Let Your Characters Be Themselves

One of the most common mistakes made by beginning authors is to write wish fulfillment. It’s frequently where we all start out—I certainly did. Our main character frequently looks like ourselves, except better: thinner, prettier, no glasses… you get the idea. The character may have problems, but frequently solves them in some magical, relatively easy way, triumphing over all the things the writer has been unable to triumph over in her life. The character does little emotional suffering and is usually incapable of growth (two things by no means unconnected). This is writing like dreaming, casting yourself as the hero, saving the day, bringing all things to a successful conclusion with no downside and everyone clustering around you at the end and wishing they hadn’t misjudged you. This kind of character is called a Mary Sue, usually.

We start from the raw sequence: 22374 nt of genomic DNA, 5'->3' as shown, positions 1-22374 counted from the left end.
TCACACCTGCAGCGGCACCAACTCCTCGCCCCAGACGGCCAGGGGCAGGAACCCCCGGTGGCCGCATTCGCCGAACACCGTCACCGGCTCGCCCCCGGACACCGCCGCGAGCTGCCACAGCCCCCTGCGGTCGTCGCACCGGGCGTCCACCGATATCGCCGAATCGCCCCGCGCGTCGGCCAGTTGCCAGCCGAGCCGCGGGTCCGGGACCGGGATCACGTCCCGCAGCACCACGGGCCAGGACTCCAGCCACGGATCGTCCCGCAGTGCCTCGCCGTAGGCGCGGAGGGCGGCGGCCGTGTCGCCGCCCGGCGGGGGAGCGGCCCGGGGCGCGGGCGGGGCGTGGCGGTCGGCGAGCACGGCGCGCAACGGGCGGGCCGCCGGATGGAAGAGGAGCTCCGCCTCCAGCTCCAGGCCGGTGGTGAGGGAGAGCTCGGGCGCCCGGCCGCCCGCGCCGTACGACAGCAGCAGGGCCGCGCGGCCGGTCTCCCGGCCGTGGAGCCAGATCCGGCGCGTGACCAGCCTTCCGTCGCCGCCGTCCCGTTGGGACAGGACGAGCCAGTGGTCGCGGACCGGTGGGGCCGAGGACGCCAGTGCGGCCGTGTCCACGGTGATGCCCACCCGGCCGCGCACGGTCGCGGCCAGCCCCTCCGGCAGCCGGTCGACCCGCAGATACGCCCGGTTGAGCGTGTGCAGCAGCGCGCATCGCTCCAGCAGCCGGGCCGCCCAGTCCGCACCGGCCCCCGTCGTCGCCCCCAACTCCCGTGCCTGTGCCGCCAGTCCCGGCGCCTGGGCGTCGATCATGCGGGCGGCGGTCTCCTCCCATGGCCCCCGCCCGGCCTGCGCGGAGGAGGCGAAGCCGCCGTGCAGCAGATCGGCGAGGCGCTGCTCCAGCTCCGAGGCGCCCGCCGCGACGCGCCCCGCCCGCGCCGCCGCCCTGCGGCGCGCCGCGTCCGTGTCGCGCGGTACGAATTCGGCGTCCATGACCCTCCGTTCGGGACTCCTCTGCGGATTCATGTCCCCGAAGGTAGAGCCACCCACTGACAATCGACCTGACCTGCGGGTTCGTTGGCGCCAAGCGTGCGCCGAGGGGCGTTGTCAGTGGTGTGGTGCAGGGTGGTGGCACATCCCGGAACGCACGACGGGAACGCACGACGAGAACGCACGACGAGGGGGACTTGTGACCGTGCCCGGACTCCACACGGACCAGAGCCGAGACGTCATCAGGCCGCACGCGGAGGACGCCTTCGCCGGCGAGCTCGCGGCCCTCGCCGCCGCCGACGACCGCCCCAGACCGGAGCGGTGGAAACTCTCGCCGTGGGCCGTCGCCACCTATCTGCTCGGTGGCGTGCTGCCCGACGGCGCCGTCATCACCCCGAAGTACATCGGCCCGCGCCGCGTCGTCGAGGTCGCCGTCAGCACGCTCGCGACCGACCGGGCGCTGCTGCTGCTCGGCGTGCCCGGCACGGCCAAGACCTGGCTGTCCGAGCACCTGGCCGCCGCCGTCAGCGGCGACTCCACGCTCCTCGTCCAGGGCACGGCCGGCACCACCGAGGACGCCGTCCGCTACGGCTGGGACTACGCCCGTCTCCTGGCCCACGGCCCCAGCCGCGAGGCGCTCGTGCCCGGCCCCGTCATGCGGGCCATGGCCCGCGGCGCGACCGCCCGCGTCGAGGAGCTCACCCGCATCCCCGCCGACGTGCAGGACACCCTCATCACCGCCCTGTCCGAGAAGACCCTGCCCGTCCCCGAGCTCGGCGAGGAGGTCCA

This kind of thing has its place, but as therapy and very basic beginning writing practice. If you read and write a lot, and are patient and willing to take yourself out of the picture, your characters will begin to flesh out and become themselves. Eventually they will surprise you, taking over and doing things you didn’t expect. Then the stories will begin to flow through you, rather than coming from you, and you will, in fact, find that you’re a writer after all.

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